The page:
Wellsville looking to protect local goat

Goat crossing sings are in place in Wellsville, Ohio.
Courtesy: Mark Allison


WELLSVILLE, Ohio (WKBN) – The small village of Wellsville takes pride in their community, and part of that pride is in one of their hometown celebrities, Homer the Goat.

A group in Wellsville is now banding together to keep Homer safe.

There is lots of traffic on the hill where Homes lives. That’s why two bright yellow warning signs were installed this week on Wells Avenue and Third Street, warning motorists to watch out for the goat.

They want to warn drivers that Homer may be near, and they also don’t want the animal captured.

Photos: Wellsville protects goat

Although accounts vary on how Homer came to live on the hillside above state Route 7, former village police officer Clay Ingram said he first encountered three goats at the side of the highway in late 2001 or early 2002.

According to Ingram, one of the kids fell from the hillside and was killed, after which he saw the other kid and nanny for a few years, then later just the kid, which had by then grown up.

How the kid came to be called Homer is anyone’s guess, but Ingram said goats live to about 18 years, and he estimates Homer to be about 15.

Concern arose this week when Homer began wandering down the hill into town, as he has done from time to time in the past. As people began commenting about Homer being in town, some residents became concerned that he might be hit as he walked down village streets. So, the goat crossing signs were erected.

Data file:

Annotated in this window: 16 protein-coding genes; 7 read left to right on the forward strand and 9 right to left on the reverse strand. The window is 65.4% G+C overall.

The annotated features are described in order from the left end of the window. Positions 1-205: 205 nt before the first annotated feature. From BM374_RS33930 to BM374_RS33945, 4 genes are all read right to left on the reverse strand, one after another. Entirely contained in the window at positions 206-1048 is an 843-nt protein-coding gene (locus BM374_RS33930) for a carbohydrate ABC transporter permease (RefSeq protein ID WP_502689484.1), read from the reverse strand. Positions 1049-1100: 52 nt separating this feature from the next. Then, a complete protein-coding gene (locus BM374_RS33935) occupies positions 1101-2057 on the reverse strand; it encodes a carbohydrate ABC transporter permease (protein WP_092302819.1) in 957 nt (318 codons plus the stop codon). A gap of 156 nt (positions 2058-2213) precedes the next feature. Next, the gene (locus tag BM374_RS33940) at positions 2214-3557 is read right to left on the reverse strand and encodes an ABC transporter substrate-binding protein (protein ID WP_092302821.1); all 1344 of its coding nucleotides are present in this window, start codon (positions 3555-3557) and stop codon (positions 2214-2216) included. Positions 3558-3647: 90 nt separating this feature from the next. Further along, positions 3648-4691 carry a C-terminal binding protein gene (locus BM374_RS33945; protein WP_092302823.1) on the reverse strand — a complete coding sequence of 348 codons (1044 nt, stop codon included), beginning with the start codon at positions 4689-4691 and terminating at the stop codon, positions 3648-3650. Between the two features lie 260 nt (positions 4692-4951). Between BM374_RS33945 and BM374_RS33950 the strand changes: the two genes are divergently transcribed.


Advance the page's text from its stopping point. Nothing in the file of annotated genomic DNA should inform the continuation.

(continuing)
Residents Cindy Mick and Dolly Brophey had two goat crossing signs made at a cost of $37.50 per sign. They took donations for the effort and ended up with enough money for the signs and feed for Homer.

Neighbors say Homer mapped out a route down the side of the hill to avoid the busy four-lane highway between the hill and the town. His route takes him under the on-ramp to Route 7 at Route 45. He then goes under the viaduct, avoiding traffic completely.

“He’s pretty nimble,” said Wellsville resident Jeff Clark. “It’s amazing how well he can climb, but he has been here for years, and he’s a delight to the town. People know him; he’s as mascot.”

While he seems to live in the wild, Homer has had a helping hand from area resident Mark Allison, who hikes up the hillside and takes feed to the goat on a regular basis. Any extra donations for the signs will go to buy additional feed for Homer.

The Morning Journal contributed to this story.

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